By Todd Cohen
United Way affiliates in the Triad are getting ready to launch their annual fall fundraising campaigns.
While goals won’t be set until later this month, United Way officials expect to raise more than they did last year.
The United Way of Forsyth County probably will set a goal of $17.8 million to $18 million, up from the $16.7 million raised in 1999, says Ron Drago, the affiliate’s president.
“It’s as big an audience as we’re going to get in this town,” Drago says.
The United Way this year aims to do a better job of letting donors know they can make their contributions through the organization’s “community care fund.”
Contributions that donors don’t designate for any of the United Way’s 37 member agencies go into the fund, which last year received 80 percent of all contributions.
In recent years, however, the share of contributions going to that general fund has declined by a percentage point or two each year, Drago says.
The fund, he says, “really represents the way most people would choose to make sense of the great diversity and complexity of social service agencies that are part of the United Way system and the complex needs that are out there.”
Greg Beier, Triad Region president for Novant Health, is this year’s campaign chair.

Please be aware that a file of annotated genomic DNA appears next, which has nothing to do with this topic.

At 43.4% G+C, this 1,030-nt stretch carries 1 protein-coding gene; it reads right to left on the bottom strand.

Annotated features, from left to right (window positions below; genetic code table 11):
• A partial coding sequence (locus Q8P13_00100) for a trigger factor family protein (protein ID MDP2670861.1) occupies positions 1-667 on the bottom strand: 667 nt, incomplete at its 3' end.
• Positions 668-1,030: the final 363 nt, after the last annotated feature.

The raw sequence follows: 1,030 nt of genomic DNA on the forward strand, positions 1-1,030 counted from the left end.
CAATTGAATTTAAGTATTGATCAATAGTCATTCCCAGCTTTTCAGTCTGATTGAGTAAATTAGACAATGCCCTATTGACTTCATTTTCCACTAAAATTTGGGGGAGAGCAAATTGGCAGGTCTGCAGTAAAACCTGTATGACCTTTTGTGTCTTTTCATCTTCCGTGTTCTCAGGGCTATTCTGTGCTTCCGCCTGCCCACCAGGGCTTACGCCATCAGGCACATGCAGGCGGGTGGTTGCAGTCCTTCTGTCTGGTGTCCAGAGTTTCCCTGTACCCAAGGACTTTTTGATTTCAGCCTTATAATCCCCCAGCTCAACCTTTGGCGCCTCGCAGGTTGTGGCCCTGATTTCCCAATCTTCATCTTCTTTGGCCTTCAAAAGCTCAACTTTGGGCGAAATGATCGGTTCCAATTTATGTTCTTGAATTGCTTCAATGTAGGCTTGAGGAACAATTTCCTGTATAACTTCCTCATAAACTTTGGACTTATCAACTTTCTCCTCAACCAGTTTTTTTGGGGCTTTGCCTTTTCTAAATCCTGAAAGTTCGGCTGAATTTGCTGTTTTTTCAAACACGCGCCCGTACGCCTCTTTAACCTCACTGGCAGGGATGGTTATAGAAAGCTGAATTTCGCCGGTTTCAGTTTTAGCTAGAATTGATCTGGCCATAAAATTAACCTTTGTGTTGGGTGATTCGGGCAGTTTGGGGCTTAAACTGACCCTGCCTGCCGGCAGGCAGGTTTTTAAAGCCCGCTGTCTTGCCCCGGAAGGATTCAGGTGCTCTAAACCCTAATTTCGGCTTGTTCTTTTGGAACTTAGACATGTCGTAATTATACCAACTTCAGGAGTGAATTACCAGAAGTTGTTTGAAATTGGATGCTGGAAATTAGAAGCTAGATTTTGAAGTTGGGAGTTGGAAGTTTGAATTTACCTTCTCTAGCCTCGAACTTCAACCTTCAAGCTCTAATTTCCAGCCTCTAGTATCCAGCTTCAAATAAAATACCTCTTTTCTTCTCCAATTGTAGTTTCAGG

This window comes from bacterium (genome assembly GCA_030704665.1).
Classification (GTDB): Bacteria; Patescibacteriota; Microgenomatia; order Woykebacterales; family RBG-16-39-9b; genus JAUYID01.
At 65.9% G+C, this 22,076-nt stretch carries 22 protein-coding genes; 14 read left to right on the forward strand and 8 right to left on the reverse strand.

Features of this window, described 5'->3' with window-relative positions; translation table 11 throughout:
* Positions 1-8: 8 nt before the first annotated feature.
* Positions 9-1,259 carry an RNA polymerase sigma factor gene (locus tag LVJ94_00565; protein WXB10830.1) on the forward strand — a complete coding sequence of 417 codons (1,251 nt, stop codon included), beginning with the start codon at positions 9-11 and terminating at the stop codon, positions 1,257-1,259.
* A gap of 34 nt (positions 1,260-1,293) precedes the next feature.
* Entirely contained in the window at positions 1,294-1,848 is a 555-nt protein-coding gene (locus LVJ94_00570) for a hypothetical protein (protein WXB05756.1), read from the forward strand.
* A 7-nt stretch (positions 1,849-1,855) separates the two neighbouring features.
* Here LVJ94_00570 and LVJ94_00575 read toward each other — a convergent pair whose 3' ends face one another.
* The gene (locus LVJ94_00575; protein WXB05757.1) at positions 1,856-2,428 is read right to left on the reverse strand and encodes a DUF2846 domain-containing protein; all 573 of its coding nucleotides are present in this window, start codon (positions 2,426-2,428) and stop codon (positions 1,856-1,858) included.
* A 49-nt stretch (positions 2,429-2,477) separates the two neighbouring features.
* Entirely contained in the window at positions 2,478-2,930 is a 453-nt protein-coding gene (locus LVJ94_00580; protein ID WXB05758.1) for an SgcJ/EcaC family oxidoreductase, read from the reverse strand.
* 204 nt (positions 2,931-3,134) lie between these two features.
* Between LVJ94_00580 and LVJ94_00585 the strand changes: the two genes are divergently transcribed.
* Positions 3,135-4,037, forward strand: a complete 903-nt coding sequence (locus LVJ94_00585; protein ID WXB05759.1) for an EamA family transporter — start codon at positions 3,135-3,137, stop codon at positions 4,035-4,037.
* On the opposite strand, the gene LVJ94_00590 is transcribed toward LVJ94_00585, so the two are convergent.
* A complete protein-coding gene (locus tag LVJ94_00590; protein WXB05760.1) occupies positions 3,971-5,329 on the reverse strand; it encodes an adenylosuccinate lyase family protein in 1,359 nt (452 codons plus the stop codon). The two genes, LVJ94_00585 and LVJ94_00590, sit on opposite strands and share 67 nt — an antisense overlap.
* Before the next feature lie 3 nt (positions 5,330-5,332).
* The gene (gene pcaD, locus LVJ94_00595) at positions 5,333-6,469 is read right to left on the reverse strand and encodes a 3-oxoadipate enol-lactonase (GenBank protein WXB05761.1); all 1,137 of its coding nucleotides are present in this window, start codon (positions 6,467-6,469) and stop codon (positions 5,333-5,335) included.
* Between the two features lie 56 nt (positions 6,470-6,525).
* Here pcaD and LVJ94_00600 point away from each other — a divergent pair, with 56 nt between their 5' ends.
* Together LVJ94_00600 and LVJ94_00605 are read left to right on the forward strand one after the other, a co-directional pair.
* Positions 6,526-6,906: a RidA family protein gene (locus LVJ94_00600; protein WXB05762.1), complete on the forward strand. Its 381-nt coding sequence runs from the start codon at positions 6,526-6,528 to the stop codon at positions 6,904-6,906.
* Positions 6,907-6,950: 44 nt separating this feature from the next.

The campaign goal for the United Way of Greater Greensboro will be at least 5 percent more than the nearly $14.5 million that was raised last year, says Neil Belenky, United Way president.
This fall’s campaign will be the first in which donors can designate that their contributions go to new goal areas developed by the United Way. In addition, 25 percent of growth in United Way funding this year will support two of those new goal areas — helping youngsters succeed in school, and preparing individuals to get and keep good jobs.
Charles McQueary, president of General Dynamics Advanced Technology Systems, is chair of this year’s campaign, which will kick off Sept. 19 at noon at the Greensboro Coliseum Special Events Center.
The United Way of Greater High Point expects to set a higher goal this year than the record-high $4.4 million raised last year, says Aleisha Cooley, director of resource development.
But she says the size of the increase may not match the 14 percent growth achieved last year or the record-high 18 percent increase in 1998.
A lot of focus this year will be on “leadership” gifts of $1,000 or more, she says. Last year, leadership gifts totaled 600, up from 460 a year earlier, and accounted for 30 percent of the campaign.
Chair of this year’s campaign, which kicks off Sept. 6 at noon at the High Point Country Club, is Michael Amos, owner of Amos-Brown Enterprises, a real estate development firm.